St. Anthony Messenger

Becoming a Friar

The story of how I became a friar hinges largely on dead men. Admittedly, there were some men who were very much alive who pointed the way forward. But it seems that it was the dead men who really taught me how to live this way of life.

First, I want to thank God! It was God who called me to this consecrated religious life. At first, the call was both surprising and scary. The surprise of it fueled the scariness, and that led me to suppress the whole notion and carry it about my neck like some embarrassing albatross.

Yet this albatross led me into the quiet spaces of the heart, mind, and soul. It led me to pull back from the Greek campus life I was immersed in. It caused me to retreat from my aerospace engineering ambitions, back into the only thing I’d ever been sure about: my Catholic faith. This albatross slowed me down enough to actually listen to God’s still, small voice. Slowly, I came to know it as true. This was because the call of consumerism, materialism, and careerism no longer made any sense to me in comparison.

During that retreat from the loud and competitive life of a state university in the early 2000s, I attended daily Mass on campus and prayed with my grandmother’s rosary in an empty Newman Center chapel. There, the call became compellingÑso compelling that I just had to join religious life. And with supernaturally inspired endurance, I completed my engineering degree in four years. Two months later, I began formation in the Order of Friars Minor (also known as the Franciscans). But it was before leaving the university fraternity house to join the fraternity of the friars that I encountered the two dead men who would greatly impact my future.

Questioning My Call

The first came during a conversation about religion with my paternal grandmother. A Catholic, she told me to read Thomas Merton’s The Seven Storey Mountain. She had told me that anyone who had grown up near the Abbey of Gethsemani in Kentucky (as she and I both had) must read that book.

I later found out, after my grandmother died, that she had told my grandfather that very evening that I would go on to religious life and the priesthood. But before getting too far ahead of the story, what I need to say is it was through that dead man’s autobiography that I encountered my first vocation story.

The second dead man I met before I graduated from the university was discovered in a lecture hall. With only one elective at my disposal amid a jam-packed, four-year engineering curriculum, I opted to take a philosophy course. There I met an elder statesman who taught the young to think for themselves. Socrates and his dialogues woke me up to the non-scientific, non-mathematical side of university studies. And within that single undergraduate course, I began to catch fire for the Socratic method.

Oddly enough, the Socratic method served me well as a new postulant in the Franciscans. The word postulant is from the Latin postulareÑto postulate. My task as a postulant was to question my call, question my fitness for becoming a friar, and question the friars with whom I now lived. All those questions were to help facilitate my discernment about whether to leave or remain in the order.

A New Dream Realized

As my discernment blossomed, I encountered more dead men. First, and most obviously, I ran into St. Francis of Assisi. Through in-house courses and reading lists centered on Francis, I encountered the saint who started the group God had called me into. The stature of the man was beyond legendary. Most of what I was learning and reading from the mid-1200s was making Francis out to be a second Christ.

Having been a cradle Catholic and a daily Mass-goer for years, I was alarmed at this. Was he really that holy? With dozens of pieces of good artwork around the friary where I was living and with all the reading I was doing, this Francis figure certainly was omnipresent during my year as a postulant. Needless to say, Francis of Assisi overwhelmed me. It was not until much later that I came to see him as a brother and model, as opposed to an untouchable saint.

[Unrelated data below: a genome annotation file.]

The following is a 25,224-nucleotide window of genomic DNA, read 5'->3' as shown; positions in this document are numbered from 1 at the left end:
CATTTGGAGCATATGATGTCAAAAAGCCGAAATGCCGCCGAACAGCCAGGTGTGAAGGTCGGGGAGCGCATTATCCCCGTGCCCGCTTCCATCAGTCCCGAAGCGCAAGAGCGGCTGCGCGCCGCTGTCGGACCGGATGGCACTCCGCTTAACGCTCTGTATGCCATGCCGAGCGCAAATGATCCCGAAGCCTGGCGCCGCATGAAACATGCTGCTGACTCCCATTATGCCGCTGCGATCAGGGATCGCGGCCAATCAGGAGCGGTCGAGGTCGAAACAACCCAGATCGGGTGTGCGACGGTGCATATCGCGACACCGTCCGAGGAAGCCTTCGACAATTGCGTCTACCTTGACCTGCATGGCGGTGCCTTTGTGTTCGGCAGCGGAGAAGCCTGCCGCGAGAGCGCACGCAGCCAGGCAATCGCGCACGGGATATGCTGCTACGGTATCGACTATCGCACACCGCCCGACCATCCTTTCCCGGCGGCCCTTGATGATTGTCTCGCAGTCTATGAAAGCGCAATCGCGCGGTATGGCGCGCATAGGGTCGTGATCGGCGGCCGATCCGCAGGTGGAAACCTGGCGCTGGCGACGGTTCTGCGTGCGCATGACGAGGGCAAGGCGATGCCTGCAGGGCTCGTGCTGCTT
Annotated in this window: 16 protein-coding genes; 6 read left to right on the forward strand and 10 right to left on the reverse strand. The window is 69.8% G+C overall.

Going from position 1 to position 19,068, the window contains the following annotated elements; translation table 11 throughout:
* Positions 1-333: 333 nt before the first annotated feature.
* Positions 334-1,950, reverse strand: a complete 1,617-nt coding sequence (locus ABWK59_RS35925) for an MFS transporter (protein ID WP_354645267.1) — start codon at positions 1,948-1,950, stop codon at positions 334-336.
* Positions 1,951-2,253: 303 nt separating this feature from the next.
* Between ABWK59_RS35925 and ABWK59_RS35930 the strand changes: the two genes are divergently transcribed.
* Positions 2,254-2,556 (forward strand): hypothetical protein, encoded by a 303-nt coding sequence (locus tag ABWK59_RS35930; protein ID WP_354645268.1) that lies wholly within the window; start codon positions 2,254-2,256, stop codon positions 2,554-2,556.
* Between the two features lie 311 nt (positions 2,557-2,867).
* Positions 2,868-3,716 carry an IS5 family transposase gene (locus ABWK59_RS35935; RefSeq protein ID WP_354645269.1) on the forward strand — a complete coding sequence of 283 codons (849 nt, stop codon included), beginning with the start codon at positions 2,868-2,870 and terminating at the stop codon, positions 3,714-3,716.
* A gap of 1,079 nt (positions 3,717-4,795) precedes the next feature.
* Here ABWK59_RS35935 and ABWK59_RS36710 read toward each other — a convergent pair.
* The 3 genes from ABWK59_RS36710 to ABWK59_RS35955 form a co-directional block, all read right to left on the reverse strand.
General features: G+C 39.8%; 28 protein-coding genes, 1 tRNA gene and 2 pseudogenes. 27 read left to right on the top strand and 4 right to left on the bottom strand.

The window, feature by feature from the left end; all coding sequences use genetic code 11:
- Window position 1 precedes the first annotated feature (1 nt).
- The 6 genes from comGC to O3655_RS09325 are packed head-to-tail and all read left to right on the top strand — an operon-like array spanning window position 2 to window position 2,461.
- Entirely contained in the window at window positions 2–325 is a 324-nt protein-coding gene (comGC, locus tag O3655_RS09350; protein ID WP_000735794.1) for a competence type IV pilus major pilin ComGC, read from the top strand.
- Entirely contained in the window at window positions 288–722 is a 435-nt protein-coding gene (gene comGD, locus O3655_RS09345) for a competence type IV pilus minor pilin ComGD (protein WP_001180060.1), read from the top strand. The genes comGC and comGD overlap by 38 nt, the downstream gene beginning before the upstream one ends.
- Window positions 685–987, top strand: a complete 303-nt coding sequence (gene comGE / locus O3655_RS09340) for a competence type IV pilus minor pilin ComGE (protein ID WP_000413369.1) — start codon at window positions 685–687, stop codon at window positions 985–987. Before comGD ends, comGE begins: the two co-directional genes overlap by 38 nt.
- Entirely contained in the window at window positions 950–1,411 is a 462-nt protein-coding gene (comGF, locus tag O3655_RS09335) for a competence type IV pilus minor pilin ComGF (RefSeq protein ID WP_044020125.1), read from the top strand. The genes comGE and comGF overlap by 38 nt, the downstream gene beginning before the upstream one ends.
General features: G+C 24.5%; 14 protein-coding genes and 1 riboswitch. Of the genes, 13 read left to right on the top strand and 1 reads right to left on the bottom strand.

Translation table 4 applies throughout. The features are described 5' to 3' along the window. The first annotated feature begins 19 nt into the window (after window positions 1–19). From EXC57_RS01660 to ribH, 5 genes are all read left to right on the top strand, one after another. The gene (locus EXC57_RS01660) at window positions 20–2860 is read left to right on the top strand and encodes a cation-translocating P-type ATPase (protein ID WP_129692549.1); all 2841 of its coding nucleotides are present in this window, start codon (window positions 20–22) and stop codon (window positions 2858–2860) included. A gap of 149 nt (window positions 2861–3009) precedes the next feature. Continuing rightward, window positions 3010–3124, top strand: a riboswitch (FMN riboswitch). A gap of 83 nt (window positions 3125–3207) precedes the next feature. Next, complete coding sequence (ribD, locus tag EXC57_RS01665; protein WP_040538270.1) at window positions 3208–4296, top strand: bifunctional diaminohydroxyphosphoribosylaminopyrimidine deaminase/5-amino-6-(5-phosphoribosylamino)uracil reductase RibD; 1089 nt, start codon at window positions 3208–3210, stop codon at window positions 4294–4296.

Yet, while being saturated and overwhelmed by Francis, I met another dead man who was far more comprehensible and impactful. For me, it came at a time when the so-called American dream had lost its luster. Following the call of God into consecrated life looked to be the remedy for what ailed me. Meanwhile, much had terrified and sickened me about the post-9/11 America of my college years. The bombing of Baghdad occurred during my first year at the University of Kentucky. It was a warlike society that did not fit in with my rural Catholic upbringing. And it was at that critical juncture that I met Henry David Thoreau.

Thoreau was recommended to me amid a conversation over lunch at the friary. I was advised to read Walden. In turn, that book channeled my unbridled youth. It led me back to a place that had proved helpful in the past: a quiet, reflective place. Near Walden Pond, Thoreau challenged himself to discover how one could live a peaceful and fulfilled existence with as little as possible.

In hindsight, I realize that Walden helped bridge the divide between the American dream I had pursued for so long and the overwhelming, full-blown evangelical poverty of Francis of Assisi. The pages of Walden helped me loosen my grip enough to let American materialism fall away.

On the Road

Shortly thereafter I took a more confident leap into the second year of formation. That year is called novitiate. It is where novices, or beginners, live. There, another dead man showed up. His name was Father Arcadius Smolinski. Father Arcadius was a mixture of all the dead men I had “met ” previously. He was an idealist who, like Thoreau, followed a unique call. Yet, like Socrates, he was old when he made his mark. And Father Arcadius lived the ideals of St. Francis of Assisi unlike anyone I had encountered.

And he was nearly a contemporary, having died only two years prior to our “meeting. ” So, during my year as a novice in 2007, I was given a rough draft of Father Arcadius’ lifeÑone that was intended to promote his canonization document. I found him deeply inspiring due to his “friar-on-the-road ” style. He literally walked around Europe for decades. Once, he even walked from Italy to Jerusalem and back!